Table of Contents Author Guidelines Submit a Manuscript
Discrete Dynamics in Nature and Society
Volume 2016 (2016), Article ID 2593698, 7 pages
Research Article

Modeling the Frequency of Cyclists’ Red-Light Running Behavior Using Bayesian PG Model and PLN Model

1Jiangsu Key Laboratory of Urban ITS, Jiangsu Collaborative Innovation Center of Modern Urban Traffic Technologies, School of Transportation, Southeast University, Si Pai Lou No. 2, Nanjing 210096, China
2School of Highway, Chang’an University, Middle of Nanerhuan Road, Xi’an 710064, China
3Hualan Design & Consulting Group, Hua Dong Lu No. 39, Nanning 530011, China
4Guilin University of Electronic Technology, Jinjilu No. 1, Guilin 541004, China

Received 28 May 2016; Revised 17 August 2016; Accepted 23 August 2016

Academic Editor: Alicia Cordero

Copyright © 2016 Yao Wu et al. This is an open access article distributed under the Creative Commons Attribution License, which permits unrestricted use, distribution, and reproduction in any medium, provided the original work is properly cited.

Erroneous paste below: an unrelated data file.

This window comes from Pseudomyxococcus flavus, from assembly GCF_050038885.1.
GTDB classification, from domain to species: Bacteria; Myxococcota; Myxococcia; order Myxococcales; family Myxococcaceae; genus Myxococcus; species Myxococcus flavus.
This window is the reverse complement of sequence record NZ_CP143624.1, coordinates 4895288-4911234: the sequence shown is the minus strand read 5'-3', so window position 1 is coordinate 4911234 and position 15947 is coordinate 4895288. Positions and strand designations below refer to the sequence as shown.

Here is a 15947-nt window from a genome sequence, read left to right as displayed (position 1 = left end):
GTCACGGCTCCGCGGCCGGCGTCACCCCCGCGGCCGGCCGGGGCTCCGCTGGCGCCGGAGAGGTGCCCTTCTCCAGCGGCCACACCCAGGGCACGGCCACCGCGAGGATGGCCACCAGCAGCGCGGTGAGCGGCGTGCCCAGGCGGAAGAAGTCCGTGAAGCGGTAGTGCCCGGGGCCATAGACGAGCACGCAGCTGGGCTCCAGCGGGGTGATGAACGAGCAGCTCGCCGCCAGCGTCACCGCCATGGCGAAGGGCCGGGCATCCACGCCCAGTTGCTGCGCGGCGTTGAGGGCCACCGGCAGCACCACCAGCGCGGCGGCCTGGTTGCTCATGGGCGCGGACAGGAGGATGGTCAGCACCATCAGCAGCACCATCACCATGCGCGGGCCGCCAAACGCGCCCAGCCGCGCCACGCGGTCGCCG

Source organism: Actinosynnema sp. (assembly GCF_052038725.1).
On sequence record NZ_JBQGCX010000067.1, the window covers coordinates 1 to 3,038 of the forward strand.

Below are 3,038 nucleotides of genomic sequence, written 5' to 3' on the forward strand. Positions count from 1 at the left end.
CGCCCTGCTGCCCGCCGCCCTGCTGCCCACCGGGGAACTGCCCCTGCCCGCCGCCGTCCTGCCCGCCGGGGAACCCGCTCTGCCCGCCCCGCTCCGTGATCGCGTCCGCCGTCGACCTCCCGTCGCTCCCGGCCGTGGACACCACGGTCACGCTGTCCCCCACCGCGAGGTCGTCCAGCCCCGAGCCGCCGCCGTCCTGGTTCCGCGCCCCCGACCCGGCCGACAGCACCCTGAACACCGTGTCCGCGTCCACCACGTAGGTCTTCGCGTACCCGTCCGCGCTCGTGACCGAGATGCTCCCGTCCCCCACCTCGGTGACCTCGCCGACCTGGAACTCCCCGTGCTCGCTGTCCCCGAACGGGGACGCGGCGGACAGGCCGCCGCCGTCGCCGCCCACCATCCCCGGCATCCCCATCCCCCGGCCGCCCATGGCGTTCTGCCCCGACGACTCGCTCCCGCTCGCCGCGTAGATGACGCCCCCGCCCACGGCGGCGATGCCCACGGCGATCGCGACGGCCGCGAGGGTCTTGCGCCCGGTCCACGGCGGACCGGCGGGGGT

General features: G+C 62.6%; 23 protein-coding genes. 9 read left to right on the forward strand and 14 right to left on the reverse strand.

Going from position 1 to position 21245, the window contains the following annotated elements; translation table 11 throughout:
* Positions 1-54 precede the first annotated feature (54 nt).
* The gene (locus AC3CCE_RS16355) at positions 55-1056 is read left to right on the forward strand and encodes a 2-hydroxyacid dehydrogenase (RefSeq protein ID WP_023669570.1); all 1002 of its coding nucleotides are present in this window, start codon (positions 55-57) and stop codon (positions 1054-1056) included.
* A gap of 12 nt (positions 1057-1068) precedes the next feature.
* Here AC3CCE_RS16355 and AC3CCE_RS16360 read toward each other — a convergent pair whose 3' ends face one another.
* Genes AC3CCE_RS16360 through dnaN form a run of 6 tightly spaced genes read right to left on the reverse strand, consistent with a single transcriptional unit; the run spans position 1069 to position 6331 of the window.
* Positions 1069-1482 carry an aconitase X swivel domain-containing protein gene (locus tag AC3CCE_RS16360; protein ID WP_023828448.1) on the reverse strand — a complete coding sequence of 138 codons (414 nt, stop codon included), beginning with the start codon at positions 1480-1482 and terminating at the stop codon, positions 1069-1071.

Red-light running behaviors of bicycles at signalized intersection lead to a large number of traffic conflicts and high collision potentials. The primary objective of this study is to model the cyclists’ red-light running frequency within the framework of Bayesian statistics. Data was collected at twenty-five approaches at seventeen signalized intersections. The Poisson-gamma (PG) and Poisson-lognormal (PLN) model were developed and compared. The models were validated using Bayesian values based on posterior predictive checking indicators. It was found that the two models have a good fit of the observed cyclists’ red-light running frequency. Furthermore, the PLN model outperformed the PG model. The model estimated results showed that the amount of cyclists’ red-light running is significantly influenced by bicycle flow, conflict traffic flow, pedestrian signal type, vehicle speed, and e-bike rate. The validation result demonstrated the reliability of the PLN model. The research results can help transportation professionals to predict the expected amount of the cyclists’ red-light running and develop effective guidelines or policies to reduce red-light running frequency of bicycles at signalized intersections.